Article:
Tricare will now cover telephone services for some medical appointments and will eliminate copayments for beneficiaries who use telehealth services in place of an in-person visit to the doctor during the COVID-19 pandemic.

Effective Wednesday, the Defense Department’s health program will cover audio-only remote services for office visits “when appropriate” and will not require copays for telemedicine, according to a notice in the Federal Register.

The coverage will extend through the end or suspension of the national emergency as declared by President Donald Trump, according to the ruling.

The ruling eliminates cost-sharing, including co-pays and deductibles, for in-network telehealth services for both Tricare Prime and Tricare Select beneficiaries in all geographic locations.

It also lifts Tricare’s prohibition on medical services via telephone, allowing physicians or other providers to evaluate a patient’s symptoms by phone. While the ruling is clear that appointments via telehealth — with audio and video capability — are preferred, phone calls are acceptable for those who may not have access to high-speed internet or a computer with Wi-Fi access.

The service applies to any illness or injury covered by Tricare, including COVID-19, but calls must be considered medically necessary and conducted by a network Tricare provider within the scope of his or her professional license.

To be eligible for reimbursement for a telephone consult, providers should determine that a phone call is “appropriate for accomplishing the clinical goals of the encounter” and must document it, according to the ruling.

Any visit requiring a physical exam would not be appropriate for a phone consultation and would not be covered, Tricare officials added.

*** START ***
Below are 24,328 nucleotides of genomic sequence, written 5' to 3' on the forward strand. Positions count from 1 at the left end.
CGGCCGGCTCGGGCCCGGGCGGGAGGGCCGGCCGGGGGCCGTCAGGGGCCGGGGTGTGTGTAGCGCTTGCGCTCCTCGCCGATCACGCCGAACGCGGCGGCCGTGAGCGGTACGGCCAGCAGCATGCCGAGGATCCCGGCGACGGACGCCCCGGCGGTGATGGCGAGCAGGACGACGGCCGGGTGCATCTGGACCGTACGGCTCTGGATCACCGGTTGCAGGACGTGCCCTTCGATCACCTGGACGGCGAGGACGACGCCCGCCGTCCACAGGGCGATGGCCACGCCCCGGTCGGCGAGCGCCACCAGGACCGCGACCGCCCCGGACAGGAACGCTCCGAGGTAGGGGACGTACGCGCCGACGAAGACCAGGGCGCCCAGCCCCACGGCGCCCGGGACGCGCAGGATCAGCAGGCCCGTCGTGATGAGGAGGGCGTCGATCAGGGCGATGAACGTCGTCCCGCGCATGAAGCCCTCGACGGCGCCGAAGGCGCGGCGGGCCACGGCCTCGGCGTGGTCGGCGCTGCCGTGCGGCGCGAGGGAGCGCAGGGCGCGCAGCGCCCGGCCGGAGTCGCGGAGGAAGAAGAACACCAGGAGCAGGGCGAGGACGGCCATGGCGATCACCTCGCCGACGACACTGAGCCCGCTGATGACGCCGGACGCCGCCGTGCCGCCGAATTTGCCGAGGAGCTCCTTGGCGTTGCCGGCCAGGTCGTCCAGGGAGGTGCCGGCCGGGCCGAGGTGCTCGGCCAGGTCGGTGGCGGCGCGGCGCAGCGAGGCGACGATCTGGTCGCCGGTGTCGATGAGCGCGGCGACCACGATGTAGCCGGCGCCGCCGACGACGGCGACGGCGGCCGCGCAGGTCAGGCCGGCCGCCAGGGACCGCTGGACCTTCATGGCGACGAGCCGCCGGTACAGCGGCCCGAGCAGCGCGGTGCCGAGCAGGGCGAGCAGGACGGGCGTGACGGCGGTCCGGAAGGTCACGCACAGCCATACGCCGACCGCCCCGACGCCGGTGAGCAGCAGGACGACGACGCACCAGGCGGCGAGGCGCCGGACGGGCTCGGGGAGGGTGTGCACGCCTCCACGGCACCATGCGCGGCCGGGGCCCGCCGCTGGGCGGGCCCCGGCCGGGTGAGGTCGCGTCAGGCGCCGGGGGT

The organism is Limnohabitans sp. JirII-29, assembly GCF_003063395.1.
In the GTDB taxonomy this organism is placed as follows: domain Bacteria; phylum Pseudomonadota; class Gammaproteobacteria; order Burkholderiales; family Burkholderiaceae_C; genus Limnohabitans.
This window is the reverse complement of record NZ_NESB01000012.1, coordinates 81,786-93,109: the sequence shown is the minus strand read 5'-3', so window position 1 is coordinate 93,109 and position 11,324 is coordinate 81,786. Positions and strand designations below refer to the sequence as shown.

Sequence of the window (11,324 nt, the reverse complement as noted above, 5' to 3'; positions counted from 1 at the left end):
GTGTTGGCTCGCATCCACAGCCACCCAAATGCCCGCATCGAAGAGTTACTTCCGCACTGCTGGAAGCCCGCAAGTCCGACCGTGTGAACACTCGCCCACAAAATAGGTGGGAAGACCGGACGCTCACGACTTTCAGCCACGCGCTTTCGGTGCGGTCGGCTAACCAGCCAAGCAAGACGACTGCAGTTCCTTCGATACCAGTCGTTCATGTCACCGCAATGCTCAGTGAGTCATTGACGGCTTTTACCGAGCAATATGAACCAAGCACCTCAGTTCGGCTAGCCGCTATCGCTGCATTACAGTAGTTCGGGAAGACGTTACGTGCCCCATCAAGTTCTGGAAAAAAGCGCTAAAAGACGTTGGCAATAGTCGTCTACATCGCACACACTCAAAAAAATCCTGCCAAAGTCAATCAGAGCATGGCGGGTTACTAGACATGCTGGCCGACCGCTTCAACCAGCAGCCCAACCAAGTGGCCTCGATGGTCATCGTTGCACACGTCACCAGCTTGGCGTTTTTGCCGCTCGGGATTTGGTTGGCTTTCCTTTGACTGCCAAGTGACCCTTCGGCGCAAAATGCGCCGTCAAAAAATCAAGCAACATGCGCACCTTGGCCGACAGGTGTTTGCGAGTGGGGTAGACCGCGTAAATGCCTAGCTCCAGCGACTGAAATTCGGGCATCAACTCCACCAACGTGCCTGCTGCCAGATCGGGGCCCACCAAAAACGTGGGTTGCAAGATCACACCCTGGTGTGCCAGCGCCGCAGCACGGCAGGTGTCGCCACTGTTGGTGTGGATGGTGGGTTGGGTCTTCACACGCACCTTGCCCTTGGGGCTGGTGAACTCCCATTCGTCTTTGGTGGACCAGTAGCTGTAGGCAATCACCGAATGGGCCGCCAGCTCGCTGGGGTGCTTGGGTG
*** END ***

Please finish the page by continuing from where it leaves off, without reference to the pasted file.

The ruling also lifts some restrictions on providers practicing medicine across state lines. Under normal circumstances, Tricare requires that providers must be licensed in the state where they are practicing, and they can treat patients only in that state.

Under the temporary rule, providers will still be required to be licensed but can provide telehealth and audio medicine to patients across state lines. For example, in Washington, D.C., Tricare providers would be allowed to provide telemedicine to their patients who reside in Virginia. Previously, this was prohibited.

The change was made to ensure that providers can deliver care as needed to beneficiaries, regardless of where they are located.

The licensure change also would let Tricare providers treat beneficiaries in other nations, as long as the host nation allows it and is not on a sanctions list. Under such circumstances, the host nation will still regulate the provider’s ability to practice; the ruling simply ensures that it is allowable in places where it is permitted and would be reimbursable under Tricare.

The change could help Tricare beneficiaries who need mental health services during the pandemic; some military families living overseas have said they are unable to access quality behavioral health care because mental health treatment practices and availability vary widely across countries.

Source: Patricia Kime, article found on Military.com